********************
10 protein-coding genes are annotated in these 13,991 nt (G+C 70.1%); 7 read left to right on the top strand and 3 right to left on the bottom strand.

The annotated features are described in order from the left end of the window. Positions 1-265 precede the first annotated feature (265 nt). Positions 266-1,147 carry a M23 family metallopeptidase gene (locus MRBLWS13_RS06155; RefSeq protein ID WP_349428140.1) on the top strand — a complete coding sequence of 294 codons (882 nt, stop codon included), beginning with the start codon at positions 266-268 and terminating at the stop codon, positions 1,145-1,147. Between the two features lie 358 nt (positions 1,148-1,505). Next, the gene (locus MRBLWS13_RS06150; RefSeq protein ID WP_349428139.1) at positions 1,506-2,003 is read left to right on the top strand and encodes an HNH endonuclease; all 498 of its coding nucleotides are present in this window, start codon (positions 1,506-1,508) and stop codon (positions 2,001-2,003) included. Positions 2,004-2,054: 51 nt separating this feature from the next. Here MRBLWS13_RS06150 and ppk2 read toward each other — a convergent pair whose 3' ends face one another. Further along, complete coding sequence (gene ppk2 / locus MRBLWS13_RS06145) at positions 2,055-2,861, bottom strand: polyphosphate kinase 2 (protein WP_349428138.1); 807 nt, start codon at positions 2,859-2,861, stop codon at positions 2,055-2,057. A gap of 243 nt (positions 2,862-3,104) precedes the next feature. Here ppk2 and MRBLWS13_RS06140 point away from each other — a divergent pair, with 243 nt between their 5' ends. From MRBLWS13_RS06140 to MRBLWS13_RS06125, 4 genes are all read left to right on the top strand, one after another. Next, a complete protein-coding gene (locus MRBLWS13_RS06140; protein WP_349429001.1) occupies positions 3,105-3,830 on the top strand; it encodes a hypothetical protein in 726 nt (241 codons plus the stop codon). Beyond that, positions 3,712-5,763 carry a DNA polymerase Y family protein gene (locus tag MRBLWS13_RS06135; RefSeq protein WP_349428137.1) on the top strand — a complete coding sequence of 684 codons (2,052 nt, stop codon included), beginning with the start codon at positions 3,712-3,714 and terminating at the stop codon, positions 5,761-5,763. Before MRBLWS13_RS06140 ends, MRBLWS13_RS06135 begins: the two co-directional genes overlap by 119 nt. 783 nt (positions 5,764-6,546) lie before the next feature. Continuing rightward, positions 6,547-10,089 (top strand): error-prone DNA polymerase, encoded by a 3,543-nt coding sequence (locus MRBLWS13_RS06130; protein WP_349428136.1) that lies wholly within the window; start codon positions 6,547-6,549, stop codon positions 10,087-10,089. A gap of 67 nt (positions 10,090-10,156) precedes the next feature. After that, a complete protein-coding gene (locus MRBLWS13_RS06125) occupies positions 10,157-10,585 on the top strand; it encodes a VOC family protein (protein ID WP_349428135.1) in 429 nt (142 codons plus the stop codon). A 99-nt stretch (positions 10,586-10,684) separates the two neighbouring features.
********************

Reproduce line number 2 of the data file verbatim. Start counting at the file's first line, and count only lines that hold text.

The annotated features are described in order from the left end of the window. Positions 1-265 precede the first annotated feature (265 nt). Positions 266-1,147 carry a M23 family metallopeptidase gene (locus MRBLWS13_RS06155; RefSeq protein ID WP_349428140.1) on the top strand — a complete coding sequence of 294 codons (882 nt, stop codon included), beginning with the start codon at positions 266-268 and terminating at the stop codon, positions 1,145-1,147. Between the two features lie 358 nt (positions 1,148-1,505). Next, the gene (locus MRBLWS13_RS06150; RefSeq protein ID WP_349428139.1) at positions 1,506-2,003 is read left to right on the top strand and encodes an HNH endonuclease; all 498 of its coding nucleotides are present in this window, start codon (positions 1,506-1,508) and stop codon (positions 2,001-2,003) included. Positions 2,004-2,054: 51 nt separating this feature from the next. Here MRBLWS13_RS06150 and ppk2 read toward each other — a convergent pair whose 3' ends face one another. Further along, complete coding sequence (gene ppk2 / locus MRBLWS13_RS06145) at positions 2,055-2,861, bottom strand: polyphosphate kinase 2 (protein WP_349428138.1); 807 nt, start codon at positions 2,859-2,861, stop codon at positions 2,055-2,057. A gap of 243 nt (positions 2,862-3,104) precedes the next feature. Here ppk2 and MRBLWS13_RS06140 point away from each other — a divergent pair, with 243 nt between their 5' ends. From MRBLWS13_RS06140 to MRBLWS13_RS06125, 4 genes are all read left to right on the top strand, one after another. Next, a complete protein-coding gene (locus MRBLWS13_RS06140; protein WP_349429001.1) occupies positions 3,105-3,830 on the top strand; it encodes a hypothetical protein in 726 nt (241 codons plus the stop codon). Beyond that, positions 3,712-5,763 carry a DNA polymerase Y family protein gene (locus tag MRBLWS13_RS06135; RefSeq protein WP_349428137.1) on the top strand — a complete coding sequence of 684 codons (2,052 nt, stop codon included), beginning with the start codon at positions 3,712-3,714 and terminating at the stop codon, positions 5,761-5,763. Before MRBLWS13_RS06140 ends, MRBLWS13_RS06135 begins: the two co-directional genes overlap by 119 nt. 783 nt (positions 5,764-6,546) lie before the next feature. Continuing rightward, positions 6,547-10,089 (top strand): error-prone DNA polymerase, encoded by a 3,543-nt coding sequence (locus MRBLWS13_RS06130; protein WP_349428136.1) that lies wholly within the window; start codon positions 6,547-6,549, stop codon positions 10,087-10,089. A gap of 67 nt (positions 10,090-10,156) precedes the next feature. After that, a complete protein-coding gene (locus MRBLWS13_RS06125) occupies positions 10,157-10,585 on the top strand; it encodes a VOC family protein (protein ID WP_349428135.1) in 429 nt (142 codons plus the stop codon). A 99-nt stretch (positions 10,586-10,684) separates the two neighbouring features.